Family of Hebron shooter Azaria implore Israel's parliament to back pardon
JACK GUEZ (AFP)
The parents of Israel Defense Forces (IDF) soldier Elor Azaria, who was last month sentenced to an 18-month prison term after being convicted of manslaughter for the fatal shooting of a Palestinian terrorist last year, pleaded with Israeli lawmakers on Thursday to back a pardon for their son.
Azaria's family arrived at Israel's Knesset, hosted by Likud-party MK Nava Boker, and presented what they said was a "true account" of the incident in an attempt to convince lawmakers to press President Reuven Rivlin to grant Azaria a pardon.
Azaria, 21, was found guilty of manslaughter and sentenced to 18-months in prison after he was caught on film last March shooting Palestinian terrorist Abdel Fattah al-Sharif as he lay prone and immobilized on the ground after perpetrating a stabbing attack against Israeli soldiers in the flashpoint city of Hebron.
Azaria's conviction has deeply divided Israeli public opinion between those who believe he was wrongly tried and those who say the conviction was the right and proper consequence of his actions.
In a rare statement to the media before entering the Knesset building, Azaria's mother Oshara said that her son "was sent to serve the state and I demand he be returned to me."
Elor's father Charlie Azaria said he hoped their visit to the Knesset would "show the truth to all the Knesset members" and that they would back clearing their son's prison sentence.
"I am also here to make a direct call today to President Reuven Rivlin," Charlie Azaria said, "Sir, you have said on a number of occasions that the IDF is the people’s army and the people’s army cannot go against the people. Today we ask you to free Elor because that is the will of the people. He is a soldier, a boy who is serving the country and protecting all the citizens of the state of Israel."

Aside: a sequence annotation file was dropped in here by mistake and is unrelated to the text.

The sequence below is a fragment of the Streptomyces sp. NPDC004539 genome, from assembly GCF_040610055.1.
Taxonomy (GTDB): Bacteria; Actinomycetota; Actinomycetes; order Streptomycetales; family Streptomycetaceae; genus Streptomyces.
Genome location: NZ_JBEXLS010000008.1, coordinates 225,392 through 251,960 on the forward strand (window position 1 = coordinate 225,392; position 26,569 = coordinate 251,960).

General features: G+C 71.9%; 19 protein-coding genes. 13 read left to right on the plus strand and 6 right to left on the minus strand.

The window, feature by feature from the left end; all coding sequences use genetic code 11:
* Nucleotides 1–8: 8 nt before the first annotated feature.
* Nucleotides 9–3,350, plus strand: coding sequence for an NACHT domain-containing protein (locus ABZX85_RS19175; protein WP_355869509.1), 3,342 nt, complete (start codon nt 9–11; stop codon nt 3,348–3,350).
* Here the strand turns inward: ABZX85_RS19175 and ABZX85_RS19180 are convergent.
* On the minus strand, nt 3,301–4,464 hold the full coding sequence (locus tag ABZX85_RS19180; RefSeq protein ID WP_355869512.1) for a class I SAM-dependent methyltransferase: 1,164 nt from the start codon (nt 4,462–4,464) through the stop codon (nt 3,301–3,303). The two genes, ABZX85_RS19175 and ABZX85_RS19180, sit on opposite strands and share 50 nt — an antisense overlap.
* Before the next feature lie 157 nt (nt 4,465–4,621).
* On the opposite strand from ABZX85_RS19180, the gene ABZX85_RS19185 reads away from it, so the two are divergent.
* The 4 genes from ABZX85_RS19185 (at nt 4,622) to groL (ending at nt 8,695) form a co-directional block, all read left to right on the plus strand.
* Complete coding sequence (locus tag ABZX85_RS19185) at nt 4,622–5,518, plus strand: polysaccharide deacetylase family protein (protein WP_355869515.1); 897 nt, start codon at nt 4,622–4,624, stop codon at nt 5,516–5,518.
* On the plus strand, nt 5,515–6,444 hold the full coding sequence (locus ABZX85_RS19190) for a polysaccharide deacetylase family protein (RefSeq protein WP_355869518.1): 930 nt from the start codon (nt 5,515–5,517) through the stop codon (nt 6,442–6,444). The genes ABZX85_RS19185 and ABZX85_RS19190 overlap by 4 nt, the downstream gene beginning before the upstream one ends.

Rivlin has indicated that he would not consider a pardon until all legal appeals have been processed.
"In accordance with standard practice regarding requests for pardons on this or any case, requests for pardons are dealt with when submitted by the applicant themselves, or by one with power of attorney, or an immediate relative, following a conclusive judicial ruling," Rivlin's office said in a statement following the January verdict.
Lawyers representing Azaria filed an appeal of his manslaughter conviction earlier this month. The appeal was filed at the request of the soldier's family against the attorneys' advice, and three of lawyers representing the soldier quit the defense shortly thereafter.
Military prosecutors, who had requested a three-to-five year prison term, also filed an appeal against the "lenient" 18-month prison sentence, arguing that it "significantly deviates" from what was expected given the seriousness of the offense and the judges' harsh and critical ruling in the case.
According to a survey conducted by Israel's Channel 2 in January, some 67 percent of Israelis said they supported clemency for Azaria, while 19 percent did not.
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